January 1995 - A Cruise On Lake Argyle

In January 1995 I organised a trip to the Kimberley with three experienced birders from Melbourne.  We spent a week in Kununurra and a week in Broome.  One of the best days of the trip was Sunday 8th when we arose at 3:45am, left Kununurra at 4:20am and arrived at Lake Argyle at 5:05am.  We had arranged a special boat trip on Lake Argyle with Lake Argyle Cruises run by Stephen Sharpe.  The boat is excellent and can cruise at 50kph, with a draught of less than 50cm, and a ramp at the front that allows you to get ashore easily without getting wet.  Stephen provided plenty of drinks plus fruit and raisin bread to eat.  The trip would have been $600 ($150 each), but Stephen had arranged some other people (non birders) so the cost was only $100 each and it was well worth it.

We soon saw some Pied Cormorants (about 100 for the day) and a White-bellied Sea-Eagle (the first of about 10 for the day, mostly immature), both of which would normally be considered unusual this far from the coast.  It took just over an hour to get to the south end of the lake, where we spent most of our time along the Ord River.  Our first goal was Yellow Chat, and we found them easily along the banks in full breeding colour.  We would have seen at least 15 for the day.  Lake Argyle is probably the only place in Australia where they can be almost guaranteed at any time of the year.

We then spent a little time looking for waders as we went up the river.  They were common but scattered (mostly Wood Sandpiper and Common Sandpiper), but we also saw two Pacific Golden Plovers (new for my Argyle list), a few Marsh Sandpipers, a Gallinago sp. snipe (probably Swinhoe’s) which walked into the grass, several Sharp-tailed Sandpipers, three Long-toed Stints (new for my Argyle list), a small flock of Oriental Pratincoles and 6 Australian Pratincoles on the grass near the shore.  There were lots of waterbirds (especially Magpie Geese, Glossy Ibis and some Black-necked Storks and Brolgas) along the shores and in wet areas off to the side.  There were also 200+ Purple Swamphens along the banks, plus many Singing Bushlarks in the grass and a few Brown Songlarks.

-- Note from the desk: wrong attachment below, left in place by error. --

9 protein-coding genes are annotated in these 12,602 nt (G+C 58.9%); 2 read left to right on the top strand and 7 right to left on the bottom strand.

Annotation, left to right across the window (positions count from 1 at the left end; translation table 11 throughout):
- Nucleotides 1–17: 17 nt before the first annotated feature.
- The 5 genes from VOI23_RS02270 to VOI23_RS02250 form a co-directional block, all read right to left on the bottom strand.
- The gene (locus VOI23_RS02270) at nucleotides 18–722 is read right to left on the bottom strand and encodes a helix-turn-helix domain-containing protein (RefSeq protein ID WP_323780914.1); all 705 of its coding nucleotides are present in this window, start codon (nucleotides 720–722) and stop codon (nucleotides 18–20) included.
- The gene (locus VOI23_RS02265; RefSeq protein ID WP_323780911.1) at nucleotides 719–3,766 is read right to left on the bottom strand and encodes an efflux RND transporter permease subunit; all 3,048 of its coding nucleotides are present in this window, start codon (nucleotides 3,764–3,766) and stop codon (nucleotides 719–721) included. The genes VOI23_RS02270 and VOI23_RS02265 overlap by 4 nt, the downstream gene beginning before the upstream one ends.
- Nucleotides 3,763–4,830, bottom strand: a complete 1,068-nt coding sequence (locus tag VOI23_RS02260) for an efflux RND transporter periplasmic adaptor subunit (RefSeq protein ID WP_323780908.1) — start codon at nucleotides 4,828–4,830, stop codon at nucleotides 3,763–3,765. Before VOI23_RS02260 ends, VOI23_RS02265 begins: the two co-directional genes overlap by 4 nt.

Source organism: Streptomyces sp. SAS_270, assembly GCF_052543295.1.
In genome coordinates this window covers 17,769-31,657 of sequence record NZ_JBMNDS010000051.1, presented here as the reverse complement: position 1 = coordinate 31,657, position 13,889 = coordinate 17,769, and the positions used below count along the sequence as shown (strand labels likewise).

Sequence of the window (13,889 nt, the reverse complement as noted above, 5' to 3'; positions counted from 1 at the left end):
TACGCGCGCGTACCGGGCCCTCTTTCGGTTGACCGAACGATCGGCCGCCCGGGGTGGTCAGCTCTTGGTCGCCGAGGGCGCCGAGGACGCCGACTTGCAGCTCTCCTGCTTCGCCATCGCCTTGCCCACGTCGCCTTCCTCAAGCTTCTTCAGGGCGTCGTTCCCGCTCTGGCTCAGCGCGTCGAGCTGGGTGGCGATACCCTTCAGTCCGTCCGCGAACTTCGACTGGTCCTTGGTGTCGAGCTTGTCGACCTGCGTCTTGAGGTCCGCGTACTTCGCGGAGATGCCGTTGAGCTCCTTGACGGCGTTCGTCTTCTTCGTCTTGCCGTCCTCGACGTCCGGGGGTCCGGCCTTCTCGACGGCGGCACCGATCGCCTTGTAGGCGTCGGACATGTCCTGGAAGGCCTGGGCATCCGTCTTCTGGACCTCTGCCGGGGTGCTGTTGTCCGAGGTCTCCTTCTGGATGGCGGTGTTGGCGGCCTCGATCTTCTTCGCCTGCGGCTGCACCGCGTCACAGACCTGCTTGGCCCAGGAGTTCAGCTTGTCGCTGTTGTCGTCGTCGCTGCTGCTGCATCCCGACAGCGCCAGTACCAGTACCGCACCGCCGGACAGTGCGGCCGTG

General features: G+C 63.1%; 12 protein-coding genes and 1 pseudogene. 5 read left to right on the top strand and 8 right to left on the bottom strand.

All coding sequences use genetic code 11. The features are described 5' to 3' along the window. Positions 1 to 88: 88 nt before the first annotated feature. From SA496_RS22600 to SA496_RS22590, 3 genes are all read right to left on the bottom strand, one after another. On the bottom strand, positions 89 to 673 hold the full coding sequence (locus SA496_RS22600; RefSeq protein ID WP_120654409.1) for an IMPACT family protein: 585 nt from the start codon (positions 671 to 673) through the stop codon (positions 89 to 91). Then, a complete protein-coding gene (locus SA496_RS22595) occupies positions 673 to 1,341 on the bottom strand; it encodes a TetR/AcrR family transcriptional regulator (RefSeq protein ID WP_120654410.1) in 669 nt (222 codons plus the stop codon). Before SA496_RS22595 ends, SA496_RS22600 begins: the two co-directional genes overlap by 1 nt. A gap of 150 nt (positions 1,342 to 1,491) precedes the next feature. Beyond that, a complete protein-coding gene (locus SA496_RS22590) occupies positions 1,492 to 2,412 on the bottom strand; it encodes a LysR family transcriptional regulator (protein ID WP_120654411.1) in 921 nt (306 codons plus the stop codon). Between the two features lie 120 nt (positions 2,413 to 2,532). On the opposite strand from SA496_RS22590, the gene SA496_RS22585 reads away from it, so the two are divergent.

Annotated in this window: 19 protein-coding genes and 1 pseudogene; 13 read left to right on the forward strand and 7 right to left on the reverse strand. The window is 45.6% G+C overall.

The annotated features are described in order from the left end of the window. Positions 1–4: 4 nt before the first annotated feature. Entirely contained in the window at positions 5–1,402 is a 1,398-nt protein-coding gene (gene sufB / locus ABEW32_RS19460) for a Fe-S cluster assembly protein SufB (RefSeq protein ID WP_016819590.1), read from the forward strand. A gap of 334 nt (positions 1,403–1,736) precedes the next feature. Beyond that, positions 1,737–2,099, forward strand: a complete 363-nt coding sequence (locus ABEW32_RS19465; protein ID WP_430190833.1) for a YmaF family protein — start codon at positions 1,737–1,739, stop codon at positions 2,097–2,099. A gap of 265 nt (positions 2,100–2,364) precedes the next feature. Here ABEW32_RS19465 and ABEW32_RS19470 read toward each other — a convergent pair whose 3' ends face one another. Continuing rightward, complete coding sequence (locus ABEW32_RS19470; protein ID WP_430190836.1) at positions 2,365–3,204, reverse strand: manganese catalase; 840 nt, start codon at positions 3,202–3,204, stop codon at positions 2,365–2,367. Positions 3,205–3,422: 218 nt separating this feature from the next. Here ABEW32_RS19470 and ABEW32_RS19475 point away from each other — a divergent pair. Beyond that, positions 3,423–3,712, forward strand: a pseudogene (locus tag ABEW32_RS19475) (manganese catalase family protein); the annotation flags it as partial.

A Channel-billed Cuckoo (my best sighting then of this species) flew along the river being chased by a Torresian Crow.  Some Budgerigars appeared to be breeding in the hollows in some dead trees, and a small group of Cockatiels flew across the river.  A group of 6 Australian Bustards close to the shore were also good to see.

Our second main goal was Purple-crowned Fairy-wren (new for me in WA).  We stopped a few kilometres (maybe 4) along the Ord River where there was a large stand of eucalypts.  Between them and the shore was a thicket of an introduced plant Jerusalem Thorn (a Parkinsonia species) mostly covered by wild passionfruit vine.  We split up, and after a few groups of Red-backed Fairy-Wrens I found a male Purple-crowned Fairy-wren in breeding plumage plus two other birds.  The others had also found them, and I had good but brief views of a male and female in the sunlight.  In an area of the thicket less than 200m long by 20m deep we saw 4 groups (although 2 were probably the same) totalling at least 8 birds.  The thicket stretched for possibly a kilometre along the bank, and Jerusalem Thorn is starting to establish itself in some other places.  This area is almost certainly the stronghold for this endangered species in WA, which would provide an interesting dilemma if someone decided to eradicate this introduced plant pest.  Other good sightings for the area were some Bar-shouldered Doves (my first for my Argyle list), 2 Grey-fronted Honeyeaters, 2 Grey Shrike-thrush, a Black-chinned (Golden-backed) Honeyeater and we heard a few Brush Cuckoos (new for my Argyle list).

Our third goal was rare waders, but we were less successful.  We turned back and made our way close to the banks.  We found a few more Long-toed Stints and a very young Masked Lapwing.  On a sand island there were a lot of terns including 50+ Caspian, 10+ Gull-billed, at least 3 White-winged (new for my Argyle list) and 50+ Whiskered.  On the east bank there was a small bay with 5 Black-tailed Godwits and 4 Common Greenshank among others.  Past the point we could see 100+ Australian Pelicans, 2,000+ Eurasian Coot and a flock of 500+ terns probably mostly Whiskered.  Back on the west bank where Argyle Diamonds used to have a barge pumping water to the mine we found a small group of Plumed Whistling-Ducks, and then a large flock of 400+ Oriental Pratincoles with about 20 Oriental Plovers in the grass back from the shore and another Pacific Golden Plover on the shore, plus one Little Curlew.  Nearby there were large numbers of Magpie Geese plus some Comb-crested Jacanas including some young.

On the way back we stopped to look at a Black-necked Stork’s nest (not in use) on the top of a small rock island, and a small group of Brush-tailed Rock Wallabies resting in the shade of a rock overhang.  We arrived back shortly after 12pm.

This was birding in comfort, with spectacular scenery, the history of the lake, and plenty of birds with 83 species seen between us in only half a day.  Many of these were wet season migrants but the birding would be excellent at any time of the year especially if Yellow Chat and Purple-crowned Fairy-wren are of interest.  Stephen Sharpe was very helpful, and I would consider this trip to be a must for anyone visiting Kununurra who is interested in natural history and birds in particular.

Copyright Frank O'Connor 1997-2002 Visits Last Modified 31st January 2002